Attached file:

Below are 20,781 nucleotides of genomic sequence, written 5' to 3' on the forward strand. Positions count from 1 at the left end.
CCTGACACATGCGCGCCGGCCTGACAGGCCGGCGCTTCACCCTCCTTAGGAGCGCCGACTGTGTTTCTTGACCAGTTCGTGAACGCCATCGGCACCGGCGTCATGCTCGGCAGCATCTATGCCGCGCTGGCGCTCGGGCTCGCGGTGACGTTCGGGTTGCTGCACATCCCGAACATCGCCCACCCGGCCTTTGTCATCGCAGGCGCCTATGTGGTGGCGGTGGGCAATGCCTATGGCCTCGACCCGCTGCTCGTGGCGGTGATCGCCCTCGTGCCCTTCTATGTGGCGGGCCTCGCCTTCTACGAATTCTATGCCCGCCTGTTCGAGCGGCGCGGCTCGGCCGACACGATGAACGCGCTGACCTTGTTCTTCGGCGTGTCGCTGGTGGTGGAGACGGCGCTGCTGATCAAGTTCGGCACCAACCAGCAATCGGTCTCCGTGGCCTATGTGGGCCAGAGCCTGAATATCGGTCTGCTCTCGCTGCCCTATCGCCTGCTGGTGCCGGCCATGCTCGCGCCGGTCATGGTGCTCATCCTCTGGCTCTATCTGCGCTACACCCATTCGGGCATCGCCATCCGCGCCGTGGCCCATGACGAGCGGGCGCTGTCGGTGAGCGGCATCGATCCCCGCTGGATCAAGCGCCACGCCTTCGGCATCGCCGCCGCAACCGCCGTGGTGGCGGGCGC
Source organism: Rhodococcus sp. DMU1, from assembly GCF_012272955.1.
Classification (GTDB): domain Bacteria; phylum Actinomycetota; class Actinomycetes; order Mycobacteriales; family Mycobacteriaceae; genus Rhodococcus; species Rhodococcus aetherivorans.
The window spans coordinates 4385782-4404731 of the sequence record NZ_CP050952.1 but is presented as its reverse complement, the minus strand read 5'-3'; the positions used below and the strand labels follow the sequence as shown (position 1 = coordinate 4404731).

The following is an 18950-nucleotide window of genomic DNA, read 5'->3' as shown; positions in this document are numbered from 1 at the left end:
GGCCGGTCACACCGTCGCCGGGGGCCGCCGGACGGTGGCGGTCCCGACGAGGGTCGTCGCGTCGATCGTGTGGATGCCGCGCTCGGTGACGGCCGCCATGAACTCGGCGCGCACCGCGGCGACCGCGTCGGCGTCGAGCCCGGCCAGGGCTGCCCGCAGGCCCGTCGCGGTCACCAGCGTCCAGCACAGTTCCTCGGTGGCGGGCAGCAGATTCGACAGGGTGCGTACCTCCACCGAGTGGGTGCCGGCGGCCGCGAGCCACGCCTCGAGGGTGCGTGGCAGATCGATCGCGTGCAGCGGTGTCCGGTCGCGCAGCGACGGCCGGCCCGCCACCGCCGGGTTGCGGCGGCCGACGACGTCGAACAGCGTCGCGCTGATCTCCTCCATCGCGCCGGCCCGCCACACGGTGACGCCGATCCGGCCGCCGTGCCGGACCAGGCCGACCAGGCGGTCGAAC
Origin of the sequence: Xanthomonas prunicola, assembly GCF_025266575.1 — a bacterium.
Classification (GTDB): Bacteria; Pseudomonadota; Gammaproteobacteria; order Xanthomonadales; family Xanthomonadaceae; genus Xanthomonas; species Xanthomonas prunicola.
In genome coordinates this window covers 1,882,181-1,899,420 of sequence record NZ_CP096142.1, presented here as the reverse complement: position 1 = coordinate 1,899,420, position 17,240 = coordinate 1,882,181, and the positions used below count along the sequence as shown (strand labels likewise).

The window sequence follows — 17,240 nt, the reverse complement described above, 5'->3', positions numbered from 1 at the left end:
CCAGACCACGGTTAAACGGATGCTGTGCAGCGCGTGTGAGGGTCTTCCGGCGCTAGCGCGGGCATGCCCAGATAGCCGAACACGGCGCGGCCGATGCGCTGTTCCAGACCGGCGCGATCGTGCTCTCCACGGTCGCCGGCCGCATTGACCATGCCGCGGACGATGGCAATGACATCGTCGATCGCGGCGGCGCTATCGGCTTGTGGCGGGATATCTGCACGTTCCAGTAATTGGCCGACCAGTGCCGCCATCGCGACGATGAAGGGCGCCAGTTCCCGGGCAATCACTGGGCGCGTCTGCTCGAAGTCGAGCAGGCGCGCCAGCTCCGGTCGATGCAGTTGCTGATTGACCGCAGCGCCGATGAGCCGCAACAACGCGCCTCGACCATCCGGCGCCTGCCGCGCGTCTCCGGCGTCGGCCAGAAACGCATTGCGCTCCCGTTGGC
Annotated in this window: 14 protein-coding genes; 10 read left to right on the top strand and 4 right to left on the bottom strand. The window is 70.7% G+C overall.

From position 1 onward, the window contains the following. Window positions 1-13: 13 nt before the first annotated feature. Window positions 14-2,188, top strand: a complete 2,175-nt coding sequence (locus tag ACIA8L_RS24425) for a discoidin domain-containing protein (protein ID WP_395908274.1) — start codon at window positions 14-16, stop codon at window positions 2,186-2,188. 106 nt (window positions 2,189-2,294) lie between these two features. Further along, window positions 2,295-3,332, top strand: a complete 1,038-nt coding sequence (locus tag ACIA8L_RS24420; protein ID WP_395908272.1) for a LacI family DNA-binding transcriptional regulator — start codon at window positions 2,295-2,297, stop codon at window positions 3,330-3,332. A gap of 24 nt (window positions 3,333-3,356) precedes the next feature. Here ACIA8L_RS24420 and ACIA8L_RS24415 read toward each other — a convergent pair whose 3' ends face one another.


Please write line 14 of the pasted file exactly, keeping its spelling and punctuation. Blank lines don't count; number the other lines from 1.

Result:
From position 1 onward, the window contains the following. Window positions 1-13: 13 nt before the first annotated feature. Window positions 14-2,188, top strand: a complete 2,175-nt coding sequence (locus tag ACIA8L_RS24425) for a discoidin domain-containing protein (protein ID WP_395908274.1) — start codon at window positions 14-16, stop codon at window positions 2,186-2,188. 106 nt (window positions 2,189-2,294) lie between these two features. Further along, window positions 2,295-3,332, top strand: a complete 1,038-nt coding sequence (locus tag ACIA8L_RS24420; protein ID WP_395908272.1) for a LacI family DNA-binding transcriptional regulator — start codon at window positions 2,295-2,297, stop codon at window positions 3,330-3,332. A gap of 24 nt (window positions 3,333-3,356) precedes the next feature. Here ACIA8L_RS24420 and ACIA8L_RS24415 read toward each other — a convergent pair whose 3' ends face one another.